From Luke to Mark to Matthew: A Discussion of the Sources of Markan “Pick-ups” and the Use of a Basic Non-canonical Source by All the Synoptists

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The first article I wrote on the interrelationships of Matthew, Mark and Luke to each other and to other canonical and non-canonical sources appeared in the journal Novum Testamentum. With further research, however, I refined my hypothesis.

Table of Contents
1. Introduction
.
2. Lukan Doublets: Sayings Doublets
.
3. Lukan Doublets: Narrative Doublets
.
4. Restoration of Narrative-Sayings Complexes
.
5. An Examination of the Editorial Activity
of the First Reconstructor

.
6. Mark’s Editorial Method: An Examination
of Mark Chapter 1

.
7. Conclusion
.

The first article I wrote on the interrelationships of Matthew, Mark and Luke to each other and to other canonical and non-canonical sources appeared in the journal Novum Testamentum.[1] The article discusses the conclusions I reached concerning the “Synoptic Problem” over several years spent translating the Gospel of Mark into Modern Hebrew.

The basic solution offered in that article includes the suggestion that the line of interdependence of the Synoptic Gospels runs from Luke to Mark to Matthew. At the time, I supposed that the three Synoptic Gospels were not merely interrelated, but that each had access to a shared non-canonical Hebraic-Greek source. Luke, I supposed, had utilized this source when composing his Gospel. Mark utilized Luke and the non-canonical Hebraic-Greek source, and finally Matthew had based his Gospel on Mark and that same Hebraic-Greek Source. This hypothesis allowed me to account for the Hebraic style of much of Luke’s material, the apparent rewriting of Luke’s material by Mark, and the minor agreements of Matthew and Luke against Mark in the Triple Tradition, since Matthew and Luke used the same non-canonical Hebraic-Greek text as one of their sources. Mark’s middle position allowed me to account for the common pericope order, but at the time I still believed that the Double Tradition, that is, the shared Matthean and Lukan pericopae not paralleled by Mark, derived from a separate source generally referred to as Q.

With further research, however, I refined my hypothesis. I reached the conclusion that Luke depended heavily on not one, but two earlier sources, which I term the Anthology and the First Reconstruction. I will describe the distinctive characteristics of these two sources below. For now, however, let me continue to describe my conclusions regarding the line of synoptic interdependence. I still maintain that Mark followed Luke, but I now believe that Mark had access to the Anthology as a separate text, whereas his knowledge of the First Reconstruction is derived solely from Luke. Nevertheless, by comparing Luke to the Anthology, Mark was able to detect the presence of the First Reconstruction, for he observed Luke departing from the Anthology’s order and wording. This observation inspired Mark to do editing and rewriting of his own, according to his peculiar and unique style. Matthew still comes in the third position. Like Mark, Matthew also consulted the Anthology, the first of Luke’s two sources, and the only source known independently to all three Synoptists. But although Matthew utilized the Anthology, he followed Mark as his principal source for pericope order and phraseology in the stories he held in common with Mark. Thus, both of Luke’s sources exerted their influence on all three of the Synoptic Gospels, although in different ways. The Anthology was known directly to Luke, Mark and Matthew. The First Reconstruction, on the other hand, was known directly only to Luke. Mark was influenced by the First Reconstruction via Luke, and Matthew, who depended on Mark, was likewise influenced by the First Reconstruction at a third remove.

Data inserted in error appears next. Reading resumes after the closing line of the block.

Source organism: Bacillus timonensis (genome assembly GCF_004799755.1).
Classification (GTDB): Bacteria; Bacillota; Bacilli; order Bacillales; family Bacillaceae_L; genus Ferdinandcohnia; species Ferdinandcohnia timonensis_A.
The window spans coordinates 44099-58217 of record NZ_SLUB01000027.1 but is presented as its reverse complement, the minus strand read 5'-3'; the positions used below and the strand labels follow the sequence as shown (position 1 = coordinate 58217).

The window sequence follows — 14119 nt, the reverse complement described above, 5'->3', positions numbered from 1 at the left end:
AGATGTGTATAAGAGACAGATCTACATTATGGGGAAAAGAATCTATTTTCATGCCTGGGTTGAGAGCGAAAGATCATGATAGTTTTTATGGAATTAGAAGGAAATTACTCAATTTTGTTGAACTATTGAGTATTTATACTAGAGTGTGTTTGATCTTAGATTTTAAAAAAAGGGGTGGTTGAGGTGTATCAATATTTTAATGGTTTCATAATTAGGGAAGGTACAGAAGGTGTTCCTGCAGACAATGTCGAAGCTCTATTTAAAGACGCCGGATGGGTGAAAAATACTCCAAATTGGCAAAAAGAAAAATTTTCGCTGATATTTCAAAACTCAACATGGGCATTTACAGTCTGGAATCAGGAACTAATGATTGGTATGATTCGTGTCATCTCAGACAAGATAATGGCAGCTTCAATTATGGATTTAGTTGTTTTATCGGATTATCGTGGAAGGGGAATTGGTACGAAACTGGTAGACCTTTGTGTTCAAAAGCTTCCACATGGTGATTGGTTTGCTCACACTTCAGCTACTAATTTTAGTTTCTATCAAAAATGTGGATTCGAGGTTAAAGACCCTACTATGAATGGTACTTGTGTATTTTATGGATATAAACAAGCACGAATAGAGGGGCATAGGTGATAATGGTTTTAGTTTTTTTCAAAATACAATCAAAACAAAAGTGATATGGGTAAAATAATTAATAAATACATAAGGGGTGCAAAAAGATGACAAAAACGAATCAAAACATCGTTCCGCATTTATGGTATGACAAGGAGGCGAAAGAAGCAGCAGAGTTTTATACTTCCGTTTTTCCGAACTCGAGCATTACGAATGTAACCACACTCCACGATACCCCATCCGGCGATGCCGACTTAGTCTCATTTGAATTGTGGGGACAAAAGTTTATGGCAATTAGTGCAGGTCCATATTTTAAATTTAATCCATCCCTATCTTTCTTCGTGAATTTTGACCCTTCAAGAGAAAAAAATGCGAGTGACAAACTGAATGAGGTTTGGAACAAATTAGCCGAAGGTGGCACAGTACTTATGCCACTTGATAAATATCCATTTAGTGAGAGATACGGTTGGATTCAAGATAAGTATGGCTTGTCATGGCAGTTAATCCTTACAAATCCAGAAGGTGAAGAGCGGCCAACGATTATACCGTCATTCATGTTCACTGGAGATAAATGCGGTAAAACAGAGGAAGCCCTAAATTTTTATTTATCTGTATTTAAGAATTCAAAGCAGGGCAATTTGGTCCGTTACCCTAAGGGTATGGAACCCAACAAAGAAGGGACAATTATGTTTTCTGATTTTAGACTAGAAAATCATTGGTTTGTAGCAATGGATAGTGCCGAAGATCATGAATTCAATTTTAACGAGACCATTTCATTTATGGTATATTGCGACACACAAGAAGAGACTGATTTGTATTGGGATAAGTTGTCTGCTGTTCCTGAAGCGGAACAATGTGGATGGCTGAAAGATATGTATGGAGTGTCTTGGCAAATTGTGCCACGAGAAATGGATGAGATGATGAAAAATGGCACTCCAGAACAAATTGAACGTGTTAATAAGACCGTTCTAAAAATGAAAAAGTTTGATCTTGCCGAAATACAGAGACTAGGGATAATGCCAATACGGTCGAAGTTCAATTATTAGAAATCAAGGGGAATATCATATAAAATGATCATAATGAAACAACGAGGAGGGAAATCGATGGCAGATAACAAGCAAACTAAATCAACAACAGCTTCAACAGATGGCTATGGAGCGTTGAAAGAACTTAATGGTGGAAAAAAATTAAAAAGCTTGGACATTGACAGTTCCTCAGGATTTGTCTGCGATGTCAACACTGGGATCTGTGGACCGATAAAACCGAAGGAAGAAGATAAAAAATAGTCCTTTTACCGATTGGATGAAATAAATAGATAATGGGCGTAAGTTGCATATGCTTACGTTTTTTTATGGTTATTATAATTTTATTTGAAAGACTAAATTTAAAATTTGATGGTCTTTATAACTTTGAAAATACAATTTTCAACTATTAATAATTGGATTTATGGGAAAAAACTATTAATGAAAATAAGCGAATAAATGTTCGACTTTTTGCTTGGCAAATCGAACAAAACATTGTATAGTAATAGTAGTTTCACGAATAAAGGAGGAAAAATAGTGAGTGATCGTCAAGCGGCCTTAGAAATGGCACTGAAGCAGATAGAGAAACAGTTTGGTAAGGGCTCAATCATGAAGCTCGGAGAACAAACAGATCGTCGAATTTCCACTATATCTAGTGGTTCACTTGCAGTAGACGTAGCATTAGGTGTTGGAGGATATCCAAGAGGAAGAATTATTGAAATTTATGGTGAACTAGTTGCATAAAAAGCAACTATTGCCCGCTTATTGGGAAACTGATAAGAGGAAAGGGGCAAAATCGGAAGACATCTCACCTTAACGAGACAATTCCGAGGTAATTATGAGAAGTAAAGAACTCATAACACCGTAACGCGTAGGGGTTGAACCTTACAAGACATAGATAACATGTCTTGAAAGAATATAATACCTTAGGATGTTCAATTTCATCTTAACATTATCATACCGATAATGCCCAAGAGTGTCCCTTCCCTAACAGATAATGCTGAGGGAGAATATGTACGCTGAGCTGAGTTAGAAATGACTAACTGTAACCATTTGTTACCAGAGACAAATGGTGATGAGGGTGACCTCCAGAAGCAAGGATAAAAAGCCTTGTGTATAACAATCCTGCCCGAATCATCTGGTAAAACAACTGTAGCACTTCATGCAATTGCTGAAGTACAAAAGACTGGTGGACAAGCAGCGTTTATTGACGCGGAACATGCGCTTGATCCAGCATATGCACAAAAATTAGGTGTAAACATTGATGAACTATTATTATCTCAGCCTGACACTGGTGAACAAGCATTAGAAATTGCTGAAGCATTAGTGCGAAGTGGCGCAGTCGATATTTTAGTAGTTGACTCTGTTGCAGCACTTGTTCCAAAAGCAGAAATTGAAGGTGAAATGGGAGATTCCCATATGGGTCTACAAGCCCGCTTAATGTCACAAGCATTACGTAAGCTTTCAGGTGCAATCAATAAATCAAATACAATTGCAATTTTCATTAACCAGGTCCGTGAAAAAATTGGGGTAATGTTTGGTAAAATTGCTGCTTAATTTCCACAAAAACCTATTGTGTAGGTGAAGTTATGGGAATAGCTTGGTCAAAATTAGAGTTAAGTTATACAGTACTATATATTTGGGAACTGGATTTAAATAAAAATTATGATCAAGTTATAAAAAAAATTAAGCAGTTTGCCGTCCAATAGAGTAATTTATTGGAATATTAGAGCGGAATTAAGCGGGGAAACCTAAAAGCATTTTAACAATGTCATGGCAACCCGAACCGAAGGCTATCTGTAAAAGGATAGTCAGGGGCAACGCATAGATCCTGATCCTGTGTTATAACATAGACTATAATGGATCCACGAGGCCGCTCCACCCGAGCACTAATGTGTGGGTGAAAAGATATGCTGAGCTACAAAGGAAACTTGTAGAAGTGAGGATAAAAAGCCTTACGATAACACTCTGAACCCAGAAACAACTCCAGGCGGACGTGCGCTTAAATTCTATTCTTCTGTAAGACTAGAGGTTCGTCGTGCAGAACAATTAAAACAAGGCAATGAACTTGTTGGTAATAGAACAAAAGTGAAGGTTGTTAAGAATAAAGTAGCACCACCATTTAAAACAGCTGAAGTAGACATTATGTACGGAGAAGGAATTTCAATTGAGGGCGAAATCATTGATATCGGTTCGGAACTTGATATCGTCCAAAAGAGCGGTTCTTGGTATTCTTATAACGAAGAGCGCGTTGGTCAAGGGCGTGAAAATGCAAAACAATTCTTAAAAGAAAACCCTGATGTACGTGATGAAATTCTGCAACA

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Lauren S. Asperschlager, David N. Bivin, Joseph Frankovic and Joshua N. Tilton collaborated to make this article available to our readers. Dr. Lindsey was able to complete only a first or second draft of this article. Although we could not preserve Dr. Lindsey’s writing style, great effort was made to preserve faithfully the content of this article. We are responsible for many of the article’s footnotes. Pieter Lechner created the tables and graphics.

  • [1] R. L. Lindsey, “A Modified Two-Document Theory of the Synoptic Dependence and Interdependence,” Novum Testamentum 6 (1963): 239-263. The article was emended and updated by Lauren S. Asperschlager, David N. Bivin and Joshua N. Tilton and published on Jan. 20, 2014 as “A New Two-source Solution to the Synoptic Problem.”

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  • Robert L. Lindsey [1917-1995]

    Robert L. Lindsey [1917-1995]

    Robert L. Lindsey (1917-1995; B.A., University of Oklahoma, Th.M., Princeton Theological Seminary, Th.M. and Ph.D., Southern Baptist Theological Seminary) was the long-time pastor of Jerusalem's Narkis Street Congregation. His research on the Synoptic Gospels led to the creation of the Jerusalem School of Synoptic Research.…
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